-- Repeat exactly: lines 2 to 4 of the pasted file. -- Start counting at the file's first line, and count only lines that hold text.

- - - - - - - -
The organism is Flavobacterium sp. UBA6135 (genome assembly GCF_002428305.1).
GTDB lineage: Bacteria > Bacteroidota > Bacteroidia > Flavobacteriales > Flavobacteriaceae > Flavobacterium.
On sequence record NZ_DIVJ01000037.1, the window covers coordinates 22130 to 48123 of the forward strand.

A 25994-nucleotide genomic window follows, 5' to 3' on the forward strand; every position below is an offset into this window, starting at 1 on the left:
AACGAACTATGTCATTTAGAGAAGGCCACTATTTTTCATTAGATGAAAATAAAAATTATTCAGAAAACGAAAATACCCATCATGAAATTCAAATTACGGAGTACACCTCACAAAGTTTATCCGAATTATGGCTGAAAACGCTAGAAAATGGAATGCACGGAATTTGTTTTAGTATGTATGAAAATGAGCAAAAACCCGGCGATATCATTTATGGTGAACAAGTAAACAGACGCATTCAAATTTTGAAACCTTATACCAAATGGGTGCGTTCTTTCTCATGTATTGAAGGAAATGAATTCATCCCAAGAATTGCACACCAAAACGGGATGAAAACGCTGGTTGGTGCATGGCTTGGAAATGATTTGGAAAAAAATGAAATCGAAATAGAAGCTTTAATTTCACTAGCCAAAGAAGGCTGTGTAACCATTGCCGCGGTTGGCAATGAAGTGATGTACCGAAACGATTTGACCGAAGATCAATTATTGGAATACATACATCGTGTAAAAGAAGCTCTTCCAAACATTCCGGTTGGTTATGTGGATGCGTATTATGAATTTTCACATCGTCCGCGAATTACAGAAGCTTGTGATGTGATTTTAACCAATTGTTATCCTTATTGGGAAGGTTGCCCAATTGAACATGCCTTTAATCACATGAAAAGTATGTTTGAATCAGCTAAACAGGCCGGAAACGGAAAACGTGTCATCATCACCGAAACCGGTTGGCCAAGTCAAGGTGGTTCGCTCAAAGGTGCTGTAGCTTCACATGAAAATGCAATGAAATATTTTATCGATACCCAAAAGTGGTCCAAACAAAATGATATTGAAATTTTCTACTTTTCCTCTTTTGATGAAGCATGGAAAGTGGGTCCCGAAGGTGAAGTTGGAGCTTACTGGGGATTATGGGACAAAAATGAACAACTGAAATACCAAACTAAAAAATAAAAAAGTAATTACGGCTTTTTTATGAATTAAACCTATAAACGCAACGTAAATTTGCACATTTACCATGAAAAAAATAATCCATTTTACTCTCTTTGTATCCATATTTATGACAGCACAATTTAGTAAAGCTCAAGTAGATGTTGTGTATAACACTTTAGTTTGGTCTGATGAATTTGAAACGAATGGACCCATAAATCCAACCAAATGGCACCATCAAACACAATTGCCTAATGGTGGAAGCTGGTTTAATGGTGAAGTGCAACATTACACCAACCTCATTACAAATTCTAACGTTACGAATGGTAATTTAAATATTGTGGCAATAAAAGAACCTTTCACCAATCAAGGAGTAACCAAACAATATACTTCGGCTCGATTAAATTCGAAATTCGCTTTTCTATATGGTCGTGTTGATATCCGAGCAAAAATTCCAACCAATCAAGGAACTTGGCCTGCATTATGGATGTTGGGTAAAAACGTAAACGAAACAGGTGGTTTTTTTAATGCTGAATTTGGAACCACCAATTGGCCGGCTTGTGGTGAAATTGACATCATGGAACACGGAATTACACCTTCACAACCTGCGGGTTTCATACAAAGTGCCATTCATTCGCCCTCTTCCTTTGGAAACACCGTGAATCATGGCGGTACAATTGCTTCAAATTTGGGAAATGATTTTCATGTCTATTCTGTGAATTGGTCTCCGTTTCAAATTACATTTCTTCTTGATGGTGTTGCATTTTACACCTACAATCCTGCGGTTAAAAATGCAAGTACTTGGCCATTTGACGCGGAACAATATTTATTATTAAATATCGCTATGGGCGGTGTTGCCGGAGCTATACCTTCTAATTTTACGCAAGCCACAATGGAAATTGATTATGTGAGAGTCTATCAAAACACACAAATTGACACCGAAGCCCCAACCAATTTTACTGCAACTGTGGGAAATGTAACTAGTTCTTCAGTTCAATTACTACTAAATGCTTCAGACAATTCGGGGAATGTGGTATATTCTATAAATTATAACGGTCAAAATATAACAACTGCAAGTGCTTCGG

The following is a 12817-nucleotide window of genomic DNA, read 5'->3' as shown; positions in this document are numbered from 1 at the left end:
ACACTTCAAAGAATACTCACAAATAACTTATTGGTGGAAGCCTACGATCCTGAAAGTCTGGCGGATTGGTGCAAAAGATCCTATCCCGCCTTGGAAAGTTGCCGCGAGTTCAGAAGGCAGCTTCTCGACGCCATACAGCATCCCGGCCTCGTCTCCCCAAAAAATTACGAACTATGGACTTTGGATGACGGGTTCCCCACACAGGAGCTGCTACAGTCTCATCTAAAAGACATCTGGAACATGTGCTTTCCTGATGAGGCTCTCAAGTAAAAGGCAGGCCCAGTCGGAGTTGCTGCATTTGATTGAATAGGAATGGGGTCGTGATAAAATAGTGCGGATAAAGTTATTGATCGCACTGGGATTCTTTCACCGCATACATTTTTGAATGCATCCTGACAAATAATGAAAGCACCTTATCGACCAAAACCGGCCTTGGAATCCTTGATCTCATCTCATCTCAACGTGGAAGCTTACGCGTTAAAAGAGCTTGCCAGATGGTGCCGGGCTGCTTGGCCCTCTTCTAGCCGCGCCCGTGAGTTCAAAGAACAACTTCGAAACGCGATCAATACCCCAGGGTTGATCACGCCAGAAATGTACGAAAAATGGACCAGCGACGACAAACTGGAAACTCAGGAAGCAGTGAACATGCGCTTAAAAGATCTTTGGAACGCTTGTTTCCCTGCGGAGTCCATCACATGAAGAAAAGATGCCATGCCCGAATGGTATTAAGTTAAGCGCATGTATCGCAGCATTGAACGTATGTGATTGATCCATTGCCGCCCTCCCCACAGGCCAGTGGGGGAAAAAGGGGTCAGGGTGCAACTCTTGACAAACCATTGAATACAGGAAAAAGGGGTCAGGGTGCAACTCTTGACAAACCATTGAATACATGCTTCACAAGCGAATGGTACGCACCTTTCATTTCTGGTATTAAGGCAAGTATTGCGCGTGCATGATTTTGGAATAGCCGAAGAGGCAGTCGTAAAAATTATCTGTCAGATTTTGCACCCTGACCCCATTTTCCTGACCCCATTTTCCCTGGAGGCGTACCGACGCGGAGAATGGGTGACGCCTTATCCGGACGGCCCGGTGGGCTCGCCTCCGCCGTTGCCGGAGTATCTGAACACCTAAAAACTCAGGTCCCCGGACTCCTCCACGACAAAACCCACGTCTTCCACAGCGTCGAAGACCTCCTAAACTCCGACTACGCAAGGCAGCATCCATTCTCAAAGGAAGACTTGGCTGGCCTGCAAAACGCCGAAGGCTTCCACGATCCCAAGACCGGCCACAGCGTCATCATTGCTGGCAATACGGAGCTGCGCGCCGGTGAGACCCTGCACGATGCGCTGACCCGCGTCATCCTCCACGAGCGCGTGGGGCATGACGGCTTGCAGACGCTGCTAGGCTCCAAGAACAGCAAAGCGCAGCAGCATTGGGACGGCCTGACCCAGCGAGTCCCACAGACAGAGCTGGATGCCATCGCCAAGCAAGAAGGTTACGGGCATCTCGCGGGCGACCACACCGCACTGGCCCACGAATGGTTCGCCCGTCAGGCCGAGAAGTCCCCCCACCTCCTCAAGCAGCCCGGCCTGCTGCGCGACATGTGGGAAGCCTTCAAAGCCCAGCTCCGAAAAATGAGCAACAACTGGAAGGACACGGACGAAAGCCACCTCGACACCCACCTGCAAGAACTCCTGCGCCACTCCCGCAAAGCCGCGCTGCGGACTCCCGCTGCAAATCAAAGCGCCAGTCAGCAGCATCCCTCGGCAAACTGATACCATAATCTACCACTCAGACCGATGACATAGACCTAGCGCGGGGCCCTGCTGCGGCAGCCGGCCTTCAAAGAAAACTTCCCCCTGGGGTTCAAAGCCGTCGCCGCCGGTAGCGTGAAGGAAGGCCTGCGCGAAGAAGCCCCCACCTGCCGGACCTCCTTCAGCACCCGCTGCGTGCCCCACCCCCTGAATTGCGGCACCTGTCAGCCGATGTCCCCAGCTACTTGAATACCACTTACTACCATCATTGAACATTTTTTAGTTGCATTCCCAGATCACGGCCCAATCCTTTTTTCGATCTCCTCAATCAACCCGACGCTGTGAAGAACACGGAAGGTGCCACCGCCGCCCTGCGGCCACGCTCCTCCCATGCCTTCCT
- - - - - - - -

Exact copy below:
GTDB lineage: Bacteria > Bacteroidota > Bacteroidia > Flavobacteriales > Flavobacteriaceae > Flavobacterium.
On sequence record NZ_DIVJ01000037.1, the window covers coordinates 22130 to 48123 of the forward strand.

A 25994-nucleotide genomic window follows, 5' to 3' on the forward strand; every position below is an offset into this window, starting at 1 on the left: